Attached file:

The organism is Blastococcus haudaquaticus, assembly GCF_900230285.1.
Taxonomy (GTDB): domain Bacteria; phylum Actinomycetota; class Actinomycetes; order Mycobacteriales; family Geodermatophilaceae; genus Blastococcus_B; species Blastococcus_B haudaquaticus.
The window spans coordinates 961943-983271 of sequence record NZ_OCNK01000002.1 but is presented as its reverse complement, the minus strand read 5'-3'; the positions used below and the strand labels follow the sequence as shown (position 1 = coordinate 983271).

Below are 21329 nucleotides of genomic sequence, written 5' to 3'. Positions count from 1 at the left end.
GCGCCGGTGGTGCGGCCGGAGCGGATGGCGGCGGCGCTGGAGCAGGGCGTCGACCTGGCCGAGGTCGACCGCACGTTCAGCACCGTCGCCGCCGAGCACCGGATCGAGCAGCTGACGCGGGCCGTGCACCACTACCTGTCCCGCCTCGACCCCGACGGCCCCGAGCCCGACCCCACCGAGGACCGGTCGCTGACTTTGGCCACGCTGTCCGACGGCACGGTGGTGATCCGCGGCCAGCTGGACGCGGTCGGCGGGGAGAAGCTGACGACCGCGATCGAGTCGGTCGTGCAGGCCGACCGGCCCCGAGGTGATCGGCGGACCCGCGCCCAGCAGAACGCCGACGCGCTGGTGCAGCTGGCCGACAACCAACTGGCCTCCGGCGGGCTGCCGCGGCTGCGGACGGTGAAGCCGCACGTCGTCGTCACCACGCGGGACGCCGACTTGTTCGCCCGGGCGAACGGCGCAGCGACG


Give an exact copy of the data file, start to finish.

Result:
The organism is Blastococcus haudaquaticus, assembly GCF_900230285.1.
Taxonomy (GTDB): domain Bacteria; phylum Actinomycetota; class Actinomycetes; order Mycobacteriales; family Geodermatophilaceae; genus Blastococcus_B; species Blastococcus_B haudaquaticus.
The window spans coordinates 961943-983271 of sequence record NZ_OCNK01000002.1 but is presented as its reverse complement, the minus strand read 5'-3'; the positions used below and the strand labels follow the sequence as shown (position 1 = coordinate 983271).

Below are 21329 nucleotides of genomic sequence, written 5' to 3'. Positions count from 1 at the left end.
GCGCCGGTGGTGCGGCCGGAGCGGATGGCGGCGGCGCTGGAGCAGGGCGTCGACCTGGCCGAGGTCGACCGCACGTTCAGCACCGTCGCCGCCGAGCACCGGATCGAGCAGCTGACGCGGGCCGTGCACCACTACCTGTCCCGCCTCGACCCCGACGGCCCCGAGCCCGACCCCACCGAGGACCGGTCGCTGACTTTGGCCACGCTGTCCGACGGCACGGTGGTGATCCGCGGCCAGCTGGACGCGGTCGGCGGGGAGAAGCTGACGACCGCGATCGAGTCGGTCGTGCAGGCCGACCGGCCCCGAGGTGATCGGCGGACCCGCGCCCAGCAGAACGCCGACGCGCTGGTGCAGCTGGCCGACAACCAACTGGCCTCCGGCGGGCTGCCGCGGCTGCGGACGGTGAAGCCGCACGTCGTCGTCACCACGCGGGACGCCGACTTGTTCGCCCGGGCGAACGGCGCAGCGACG